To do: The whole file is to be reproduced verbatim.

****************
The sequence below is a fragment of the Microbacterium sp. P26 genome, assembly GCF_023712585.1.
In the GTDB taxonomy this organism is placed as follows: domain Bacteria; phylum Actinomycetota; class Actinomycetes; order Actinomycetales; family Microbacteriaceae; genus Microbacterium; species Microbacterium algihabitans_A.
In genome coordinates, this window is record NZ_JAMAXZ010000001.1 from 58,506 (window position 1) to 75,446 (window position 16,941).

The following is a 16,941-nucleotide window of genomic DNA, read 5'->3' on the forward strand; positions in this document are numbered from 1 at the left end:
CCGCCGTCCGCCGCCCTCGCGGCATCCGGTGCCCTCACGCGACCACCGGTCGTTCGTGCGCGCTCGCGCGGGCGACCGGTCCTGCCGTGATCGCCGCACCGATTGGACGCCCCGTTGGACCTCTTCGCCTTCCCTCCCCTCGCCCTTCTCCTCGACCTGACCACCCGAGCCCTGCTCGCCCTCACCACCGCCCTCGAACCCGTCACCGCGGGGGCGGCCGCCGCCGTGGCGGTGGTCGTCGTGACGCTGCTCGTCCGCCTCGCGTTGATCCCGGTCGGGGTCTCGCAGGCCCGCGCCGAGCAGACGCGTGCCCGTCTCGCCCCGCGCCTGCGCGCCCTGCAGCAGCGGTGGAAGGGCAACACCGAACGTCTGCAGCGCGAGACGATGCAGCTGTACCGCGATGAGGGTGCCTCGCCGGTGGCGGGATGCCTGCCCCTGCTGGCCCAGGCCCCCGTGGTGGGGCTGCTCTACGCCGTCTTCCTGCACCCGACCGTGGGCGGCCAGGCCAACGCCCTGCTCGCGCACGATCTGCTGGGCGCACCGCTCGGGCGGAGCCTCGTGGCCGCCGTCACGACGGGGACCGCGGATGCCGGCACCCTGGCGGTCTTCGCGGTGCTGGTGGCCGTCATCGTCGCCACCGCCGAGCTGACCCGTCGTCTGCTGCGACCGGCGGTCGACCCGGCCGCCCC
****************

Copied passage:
The sequence below is a fragment of the Microbacterium sp. P26 genome, assembly GCF_023712585.1.
In the GTDB taxonomy this organism is placed as follows: domain Bacteria; phylum Actinomycetota; class Actinomycetes; order Actinomycetales; family Microbacteriaceae; genus Microbacterium; species Microbacterium algihabitans_A.
In genome coordinates, this window is record NZ_JAMAXZ010000001.1 from 58,506 (window position 1) to 75,446 (window position 16,941).

The following is a 16,941-nucleotide window of genomic DNA, read 5'->3' on the forward strand; positions in this document are numbered from 1 at the left end:
CCGCCGTCCGCCGCCCTCGCGGCATCCGGTGCCCTCACGCGACCACCGGTCGTTCGTGCGCGCTCGCGCGGGCGACCGGTCCTGCCGTGATCGCCGCACCGATTGGACGCCCCGTTGGACCTCTTCGCCTTCCCTCCCCTCGCCCTTCTCCTCGACCTGACCACCCGAGCCCTGCTCGCCCTCACCACCGCCCTCGAACCCGTCACCGCGGGGGCGGCCGCCGCCGTGGCGGTGGTCGTCGTGACGCTGCTCGTCCGCCTCGCGTTGATCCCGGTCGGGGTCTCGCAGGCCCGCGCCGAGCAGACGCGTGCCCGTCTCGCCCCGCGCCTGCGCGCCCTGCAGCAGCGGTGGAAGGGCAACACCGAACGTCTGCAGCGCGAGACGATGCAGCTGTACCGCGATGAGGGTGCCTCGCCGGTGGCGGGATGCCTGCCCCTGCTGGCCCAGGCCCCCGTGGTGGGGCTGCTCTACGCCGTCTTCCTGCACCCGACCGTGGGCGGCCAGGCCAACGCCCTGCTCGCGCACGATCTGCTGGGCGCACCGCTCGGGCGGAGCCTCGTGGCCGCCGTCACGACGGGGACCGCGGATGCCGGCACCCTGGCGGTCTTCGCGGTGCTGGTGGCCGTCATCGTCGCCACCGCCGAGCTGACCCGTCGTCTGCTGCGACCGGCGGTCGACCCGGCCGCCCC